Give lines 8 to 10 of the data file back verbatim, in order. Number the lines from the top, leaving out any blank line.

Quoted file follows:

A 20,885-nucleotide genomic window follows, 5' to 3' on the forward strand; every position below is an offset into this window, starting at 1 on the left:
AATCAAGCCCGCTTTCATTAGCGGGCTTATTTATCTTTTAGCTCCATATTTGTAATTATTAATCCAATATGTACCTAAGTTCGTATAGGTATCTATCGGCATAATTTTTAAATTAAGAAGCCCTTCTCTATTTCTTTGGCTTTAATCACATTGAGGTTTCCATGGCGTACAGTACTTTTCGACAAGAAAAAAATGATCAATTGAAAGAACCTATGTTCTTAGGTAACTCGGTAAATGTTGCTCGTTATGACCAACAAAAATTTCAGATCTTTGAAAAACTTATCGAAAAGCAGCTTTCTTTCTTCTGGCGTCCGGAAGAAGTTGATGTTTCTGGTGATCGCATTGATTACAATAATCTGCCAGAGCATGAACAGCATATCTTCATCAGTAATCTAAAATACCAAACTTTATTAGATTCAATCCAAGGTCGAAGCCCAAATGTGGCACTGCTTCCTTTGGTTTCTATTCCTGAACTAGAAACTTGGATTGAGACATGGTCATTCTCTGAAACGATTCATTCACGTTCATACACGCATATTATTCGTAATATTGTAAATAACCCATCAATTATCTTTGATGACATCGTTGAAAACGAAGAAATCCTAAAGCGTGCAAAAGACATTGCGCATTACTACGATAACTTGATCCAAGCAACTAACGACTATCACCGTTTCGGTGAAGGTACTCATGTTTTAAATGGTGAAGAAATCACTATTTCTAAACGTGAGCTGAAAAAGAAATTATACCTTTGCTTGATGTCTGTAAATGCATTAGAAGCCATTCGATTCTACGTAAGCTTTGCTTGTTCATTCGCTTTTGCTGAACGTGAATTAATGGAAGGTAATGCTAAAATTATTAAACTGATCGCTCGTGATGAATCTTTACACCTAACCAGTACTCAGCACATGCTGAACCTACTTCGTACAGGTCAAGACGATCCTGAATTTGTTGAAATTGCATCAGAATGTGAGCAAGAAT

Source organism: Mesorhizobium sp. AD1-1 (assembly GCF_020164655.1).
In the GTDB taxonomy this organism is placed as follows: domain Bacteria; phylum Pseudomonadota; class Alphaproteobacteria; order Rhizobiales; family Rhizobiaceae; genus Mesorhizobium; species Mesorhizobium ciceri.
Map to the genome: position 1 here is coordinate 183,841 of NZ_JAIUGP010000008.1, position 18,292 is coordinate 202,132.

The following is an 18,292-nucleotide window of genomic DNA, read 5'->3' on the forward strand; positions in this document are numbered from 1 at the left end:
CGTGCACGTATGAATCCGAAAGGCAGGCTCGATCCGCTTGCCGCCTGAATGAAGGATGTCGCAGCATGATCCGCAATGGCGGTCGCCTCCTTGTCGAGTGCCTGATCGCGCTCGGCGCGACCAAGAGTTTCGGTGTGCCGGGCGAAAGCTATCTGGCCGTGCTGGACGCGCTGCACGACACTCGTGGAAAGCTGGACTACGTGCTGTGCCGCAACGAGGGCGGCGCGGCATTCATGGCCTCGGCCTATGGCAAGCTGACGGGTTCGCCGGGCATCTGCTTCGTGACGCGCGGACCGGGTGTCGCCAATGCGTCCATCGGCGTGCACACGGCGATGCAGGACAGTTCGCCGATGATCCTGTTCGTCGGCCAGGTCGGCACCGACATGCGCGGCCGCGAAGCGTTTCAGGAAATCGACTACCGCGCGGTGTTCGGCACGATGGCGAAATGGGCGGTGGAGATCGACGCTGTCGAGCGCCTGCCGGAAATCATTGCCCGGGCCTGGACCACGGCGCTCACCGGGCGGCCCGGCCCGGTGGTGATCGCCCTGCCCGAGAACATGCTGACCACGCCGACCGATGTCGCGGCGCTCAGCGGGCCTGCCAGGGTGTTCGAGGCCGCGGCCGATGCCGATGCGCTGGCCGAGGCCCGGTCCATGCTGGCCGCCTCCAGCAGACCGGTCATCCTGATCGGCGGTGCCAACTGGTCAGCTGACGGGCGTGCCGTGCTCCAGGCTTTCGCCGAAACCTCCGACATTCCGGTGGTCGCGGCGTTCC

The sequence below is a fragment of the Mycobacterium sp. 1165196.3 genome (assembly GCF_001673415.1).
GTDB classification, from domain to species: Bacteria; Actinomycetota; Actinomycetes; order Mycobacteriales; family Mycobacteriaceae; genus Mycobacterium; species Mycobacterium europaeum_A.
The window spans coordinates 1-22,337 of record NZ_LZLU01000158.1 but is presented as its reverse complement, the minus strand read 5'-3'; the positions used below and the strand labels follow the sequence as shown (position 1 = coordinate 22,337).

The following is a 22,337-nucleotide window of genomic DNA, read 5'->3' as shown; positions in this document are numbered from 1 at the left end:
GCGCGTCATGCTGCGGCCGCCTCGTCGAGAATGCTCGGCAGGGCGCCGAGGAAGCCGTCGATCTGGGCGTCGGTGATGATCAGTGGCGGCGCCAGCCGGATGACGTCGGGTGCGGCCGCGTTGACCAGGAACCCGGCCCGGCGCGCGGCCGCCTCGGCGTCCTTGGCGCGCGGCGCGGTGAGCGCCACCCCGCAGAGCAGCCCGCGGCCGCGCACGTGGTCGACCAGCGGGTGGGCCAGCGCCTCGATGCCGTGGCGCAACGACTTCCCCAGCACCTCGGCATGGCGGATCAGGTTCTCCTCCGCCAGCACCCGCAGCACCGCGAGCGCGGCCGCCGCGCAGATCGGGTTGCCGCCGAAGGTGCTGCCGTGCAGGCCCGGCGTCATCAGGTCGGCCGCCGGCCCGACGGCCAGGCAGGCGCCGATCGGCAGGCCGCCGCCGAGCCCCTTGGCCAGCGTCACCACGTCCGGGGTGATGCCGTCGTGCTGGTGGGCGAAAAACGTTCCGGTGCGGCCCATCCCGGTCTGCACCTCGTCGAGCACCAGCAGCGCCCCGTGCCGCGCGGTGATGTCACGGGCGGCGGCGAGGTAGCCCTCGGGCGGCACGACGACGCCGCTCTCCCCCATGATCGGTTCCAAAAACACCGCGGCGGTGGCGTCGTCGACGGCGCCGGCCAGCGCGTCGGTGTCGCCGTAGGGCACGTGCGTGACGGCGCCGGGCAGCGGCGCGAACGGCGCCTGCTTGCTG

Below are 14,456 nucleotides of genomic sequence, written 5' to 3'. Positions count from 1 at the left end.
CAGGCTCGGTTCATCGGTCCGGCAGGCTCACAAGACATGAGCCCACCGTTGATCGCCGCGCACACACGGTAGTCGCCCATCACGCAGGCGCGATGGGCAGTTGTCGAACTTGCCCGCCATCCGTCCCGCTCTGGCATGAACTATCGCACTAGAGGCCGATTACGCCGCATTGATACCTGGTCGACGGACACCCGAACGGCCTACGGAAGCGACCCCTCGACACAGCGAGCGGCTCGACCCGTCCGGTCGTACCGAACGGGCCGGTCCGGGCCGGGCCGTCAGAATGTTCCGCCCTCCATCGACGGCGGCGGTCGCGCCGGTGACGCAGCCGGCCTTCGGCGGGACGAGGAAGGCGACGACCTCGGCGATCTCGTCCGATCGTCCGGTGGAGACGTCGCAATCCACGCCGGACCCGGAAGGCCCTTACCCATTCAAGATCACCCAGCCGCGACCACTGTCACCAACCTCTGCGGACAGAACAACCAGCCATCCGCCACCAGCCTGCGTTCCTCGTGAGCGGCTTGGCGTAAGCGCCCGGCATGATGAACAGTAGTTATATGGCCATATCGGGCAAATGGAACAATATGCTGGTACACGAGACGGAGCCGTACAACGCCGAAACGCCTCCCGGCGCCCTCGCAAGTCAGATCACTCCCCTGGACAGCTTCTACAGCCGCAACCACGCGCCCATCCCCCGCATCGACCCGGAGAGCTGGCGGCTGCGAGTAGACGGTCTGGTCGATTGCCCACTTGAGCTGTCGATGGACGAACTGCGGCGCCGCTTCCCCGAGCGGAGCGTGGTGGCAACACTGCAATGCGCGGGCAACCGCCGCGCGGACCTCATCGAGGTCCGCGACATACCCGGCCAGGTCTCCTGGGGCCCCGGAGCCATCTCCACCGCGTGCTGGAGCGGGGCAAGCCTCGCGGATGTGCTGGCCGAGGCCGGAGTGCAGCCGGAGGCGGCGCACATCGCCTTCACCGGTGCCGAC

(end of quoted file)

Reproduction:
The sequence below is a fragment of the Mycobacterium sp. 1165196.3 genome (assembly GCF_001673415.1).
GTDB classification, from domain to species: Bacteria; Actinomycetota; Actinomycetes; order Mycobacteriales; family Mycobacteriaceae; genus Mycobacterium; species Mycobacterium europaeum_A.
The window spans coordinates 1-22,337 of record NZ_LZLU01000158.1 but is presented as its reverse complement, the minus strand read 5'-3'; the positions used below and the strand labels follow the sequence as shown (position 1 = coordinate 22,337).